[15:35] Cassy Price: Is it poor sleep that affects hormone functions? Is it like that chicken and the egg situation, almost like a cyclical pattern? If you’re having sleep issues, that can affect your hormone production, which then can affect your sleep issues again. How do you start to break that cycle?
[15:53] Dr. Kaycie Rosen Grigel: That is a great question. They do really feed each other. Once you start getting out of balance it does tend to spiral. Lack of sleep or shortened sleep has been shown to increase net 10 cortisol levels and blood sugar dysregulation. That makes that whole pattern a little bit worse. A lot of that in terms of correction, we might talk about that a little bit later, is getting in those habits of sleep hygiene and working at that sleep piece, and then using different things to supplement and correct these imbalances.
[16:39] Cassy Price: Okay. Things like melatonin supplements and that sort of stuff?
[16:44] Dr. Kaycie Rosen Grigel: Yes, there are quite a few things that I use. One of the things that I do like to talk to my patients about, we always talk about three pillars of sleep. Three things that have to be working in order for sleep to happen. One is we have to get our adrenals to go to sleep. One is that we have to get our brain to go to sleep. One is that we have to get our body, our muscles and skeletal system, to sleep. We can use different types of natural substances to supplement that function in each of those arenas.
[17:24] Cassy Price: Now you mentioned earlier symptoms like night sweats or hot flashes interfering with sleep especially when you are in that perimenopausal or menopausal stage. Are there issues with hormonal changes during menstruation and pregnancy that can create similar disturbances for sleep?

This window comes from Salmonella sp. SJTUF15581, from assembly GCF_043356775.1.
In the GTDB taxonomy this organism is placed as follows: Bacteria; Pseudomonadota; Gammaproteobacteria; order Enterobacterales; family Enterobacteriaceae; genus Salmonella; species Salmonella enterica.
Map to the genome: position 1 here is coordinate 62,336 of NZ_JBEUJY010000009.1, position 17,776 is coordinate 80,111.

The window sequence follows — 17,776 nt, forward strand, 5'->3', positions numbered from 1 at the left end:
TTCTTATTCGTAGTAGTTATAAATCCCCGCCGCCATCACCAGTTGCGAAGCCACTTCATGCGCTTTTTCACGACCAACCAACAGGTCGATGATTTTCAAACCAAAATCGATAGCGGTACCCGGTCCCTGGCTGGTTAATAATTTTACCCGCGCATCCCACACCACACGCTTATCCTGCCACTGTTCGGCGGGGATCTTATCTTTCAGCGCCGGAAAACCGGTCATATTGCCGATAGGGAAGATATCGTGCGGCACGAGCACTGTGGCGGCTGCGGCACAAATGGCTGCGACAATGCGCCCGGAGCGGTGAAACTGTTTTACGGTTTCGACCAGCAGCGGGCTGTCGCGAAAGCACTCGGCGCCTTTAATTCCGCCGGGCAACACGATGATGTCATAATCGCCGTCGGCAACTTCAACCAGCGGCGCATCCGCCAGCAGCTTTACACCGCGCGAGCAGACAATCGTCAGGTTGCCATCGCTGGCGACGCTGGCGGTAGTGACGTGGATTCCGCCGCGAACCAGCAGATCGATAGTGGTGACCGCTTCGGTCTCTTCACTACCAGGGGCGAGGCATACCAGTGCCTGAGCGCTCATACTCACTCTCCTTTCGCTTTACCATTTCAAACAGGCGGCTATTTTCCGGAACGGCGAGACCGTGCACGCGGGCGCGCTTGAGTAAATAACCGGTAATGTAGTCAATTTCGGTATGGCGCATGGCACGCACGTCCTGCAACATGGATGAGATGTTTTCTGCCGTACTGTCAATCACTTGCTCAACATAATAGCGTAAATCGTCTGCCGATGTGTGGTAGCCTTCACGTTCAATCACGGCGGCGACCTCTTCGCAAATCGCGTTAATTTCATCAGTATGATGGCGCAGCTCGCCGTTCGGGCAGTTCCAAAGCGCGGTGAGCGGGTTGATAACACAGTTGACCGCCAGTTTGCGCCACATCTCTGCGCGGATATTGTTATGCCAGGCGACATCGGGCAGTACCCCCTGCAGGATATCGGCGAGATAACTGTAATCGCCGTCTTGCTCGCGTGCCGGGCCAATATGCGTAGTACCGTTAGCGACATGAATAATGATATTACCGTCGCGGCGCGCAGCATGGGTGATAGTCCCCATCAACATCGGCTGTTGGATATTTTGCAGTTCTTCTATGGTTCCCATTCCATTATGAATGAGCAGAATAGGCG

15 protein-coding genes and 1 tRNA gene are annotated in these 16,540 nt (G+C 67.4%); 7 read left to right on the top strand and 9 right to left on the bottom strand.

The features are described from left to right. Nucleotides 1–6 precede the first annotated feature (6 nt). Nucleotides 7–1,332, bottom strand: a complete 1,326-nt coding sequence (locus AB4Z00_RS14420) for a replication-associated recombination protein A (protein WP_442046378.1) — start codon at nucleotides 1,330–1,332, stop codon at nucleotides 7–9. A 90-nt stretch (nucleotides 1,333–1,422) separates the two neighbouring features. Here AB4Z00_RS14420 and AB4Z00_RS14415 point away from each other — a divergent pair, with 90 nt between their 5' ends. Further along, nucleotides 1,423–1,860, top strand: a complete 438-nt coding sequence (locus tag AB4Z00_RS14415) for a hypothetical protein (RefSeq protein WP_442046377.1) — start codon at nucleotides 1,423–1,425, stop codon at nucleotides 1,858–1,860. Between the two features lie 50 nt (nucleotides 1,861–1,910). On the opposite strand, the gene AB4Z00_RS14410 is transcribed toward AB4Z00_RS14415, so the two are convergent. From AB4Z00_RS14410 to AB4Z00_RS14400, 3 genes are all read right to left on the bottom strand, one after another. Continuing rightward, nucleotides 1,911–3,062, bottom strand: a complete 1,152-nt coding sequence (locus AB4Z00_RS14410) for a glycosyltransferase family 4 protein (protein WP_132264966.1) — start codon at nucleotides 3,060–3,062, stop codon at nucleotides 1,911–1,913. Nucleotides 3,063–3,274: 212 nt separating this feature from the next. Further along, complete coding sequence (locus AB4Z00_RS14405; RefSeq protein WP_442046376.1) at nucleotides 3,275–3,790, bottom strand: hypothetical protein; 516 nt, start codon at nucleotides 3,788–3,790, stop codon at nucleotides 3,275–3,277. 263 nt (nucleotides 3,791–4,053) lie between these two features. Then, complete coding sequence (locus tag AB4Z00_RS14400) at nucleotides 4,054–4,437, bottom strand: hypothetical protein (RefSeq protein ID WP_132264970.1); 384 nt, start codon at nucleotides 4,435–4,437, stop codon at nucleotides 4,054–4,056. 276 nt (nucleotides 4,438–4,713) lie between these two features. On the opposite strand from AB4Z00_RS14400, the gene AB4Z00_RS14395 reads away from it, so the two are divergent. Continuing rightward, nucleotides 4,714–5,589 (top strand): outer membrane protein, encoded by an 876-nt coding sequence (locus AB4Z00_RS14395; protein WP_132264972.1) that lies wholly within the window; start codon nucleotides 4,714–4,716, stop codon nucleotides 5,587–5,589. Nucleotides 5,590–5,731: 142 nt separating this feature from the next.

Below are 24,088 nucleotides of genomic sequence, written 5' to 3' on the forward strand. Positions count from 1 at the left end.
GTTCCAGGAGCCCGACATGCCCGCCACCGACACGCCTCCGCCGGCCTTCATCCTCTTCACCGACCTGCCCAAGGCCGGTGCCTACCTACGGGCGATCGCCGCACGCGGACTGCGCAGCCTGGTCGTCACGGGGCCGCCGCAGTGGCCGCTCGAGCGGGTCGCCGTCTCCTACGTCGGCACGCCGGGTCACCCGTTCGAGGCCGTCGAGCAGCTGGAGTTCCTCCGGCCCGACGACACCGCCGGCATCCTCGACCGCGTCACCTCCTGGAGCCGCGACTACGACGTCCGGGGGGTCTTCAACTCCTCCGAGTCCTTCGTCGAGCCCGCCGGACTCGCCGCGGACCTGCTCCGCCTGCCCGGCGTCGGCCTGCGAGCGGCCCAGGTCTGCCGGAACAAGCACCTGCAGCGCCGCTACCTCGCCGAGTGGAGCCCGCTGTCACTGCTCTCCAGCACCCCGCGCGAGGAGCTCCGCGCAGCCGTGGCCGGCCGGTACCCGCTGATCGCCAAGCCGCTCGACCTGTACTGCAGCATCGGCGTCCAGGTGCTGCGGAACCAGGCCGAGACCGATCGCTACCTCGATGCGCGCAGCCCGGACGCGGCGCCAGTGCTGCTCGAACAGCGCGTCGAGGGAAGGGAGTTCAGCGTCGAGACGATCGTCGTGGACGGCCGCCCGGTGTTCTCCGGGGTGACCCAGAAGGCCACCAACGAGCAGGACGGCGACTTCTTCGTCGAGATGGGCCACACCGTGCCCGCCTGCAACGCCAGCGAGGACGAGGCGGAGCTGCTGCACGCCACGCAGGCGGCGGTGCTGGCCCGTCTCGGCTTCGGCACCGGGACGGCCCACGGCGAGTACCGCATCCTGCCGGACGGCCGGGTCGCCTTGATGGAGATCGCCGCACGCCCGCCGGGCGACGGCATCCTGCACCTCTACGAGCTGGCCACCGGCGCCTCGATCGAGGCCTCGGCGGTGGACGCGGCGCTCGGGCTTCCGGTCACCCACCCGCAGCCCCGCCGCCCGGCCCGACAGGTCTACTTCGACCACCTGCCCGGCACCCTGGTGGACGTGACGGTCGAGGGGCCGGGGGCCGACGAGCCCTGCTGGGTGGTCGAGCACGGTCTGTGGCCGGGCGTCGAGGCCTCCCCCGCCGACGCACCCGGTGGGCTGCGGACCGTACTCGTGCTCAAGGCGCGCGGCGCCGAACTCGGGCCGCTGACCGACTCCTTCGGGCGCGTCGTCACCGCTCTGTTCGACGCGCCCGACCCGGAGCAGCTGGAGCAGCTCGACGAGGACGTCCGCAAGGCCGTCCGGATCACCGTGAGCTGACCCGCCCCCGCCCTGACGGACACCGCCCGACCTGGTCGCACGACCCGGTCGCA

[17:45] Dr. Kaycie Rosen Grigel: Absolutely. Any time we are going to see a shift in the balance between estrogen and progesterone, we definitely will see some changes. Especially as women get into their late 30s it is very common to have a few tough nights of sleep before a cycle. That again has to do with that shift between progesterone and estrogen balance. Then in pregnancy there are so many reasons that you might be having trouble with sleep ranging from achy backs and hips, you might get heart burn, you might get overheated. Other physical discomforts can disrupt sleep as much as any other hormone shift, which still could disrupt your sleep. Some women just depending on what their hormones do outside of pregnancy actually sleep better during this time.
[18:34] Cassy Price: Interesting. Are postpartum sleep disorders a common thing that we see beyond just having a new baby that wakes you up frequently?
[18:43] Dr. Kaycie Rosen Grigel: Yes. Absolutely. Babies tend to not be great sleepers, at least for a little while. It is going to take any baby some amount of time to get on a schedule. There are certainly some profound hormonal shifts that take place during this time. Beyond that, when you are up every couple of hours for somewhere between a couple of months to a few years in a row, this can take a serious toll on the quality of your sleep. Often, I see women who need to regulate their whole circadian rhythm after childbirth, particularly after that first year to two years after the baby is born.
[19:24] Cassy Price: That is quite a while. Are there supplements that you recommend for balancing those hormones to help with sleep? I know you mentioned different natural therapies that we can use to calm the adrenals, the body and the mind. That is more for that sleep aspect. Are there different supplements? Are they the same supplements that you use for balancing those hormones?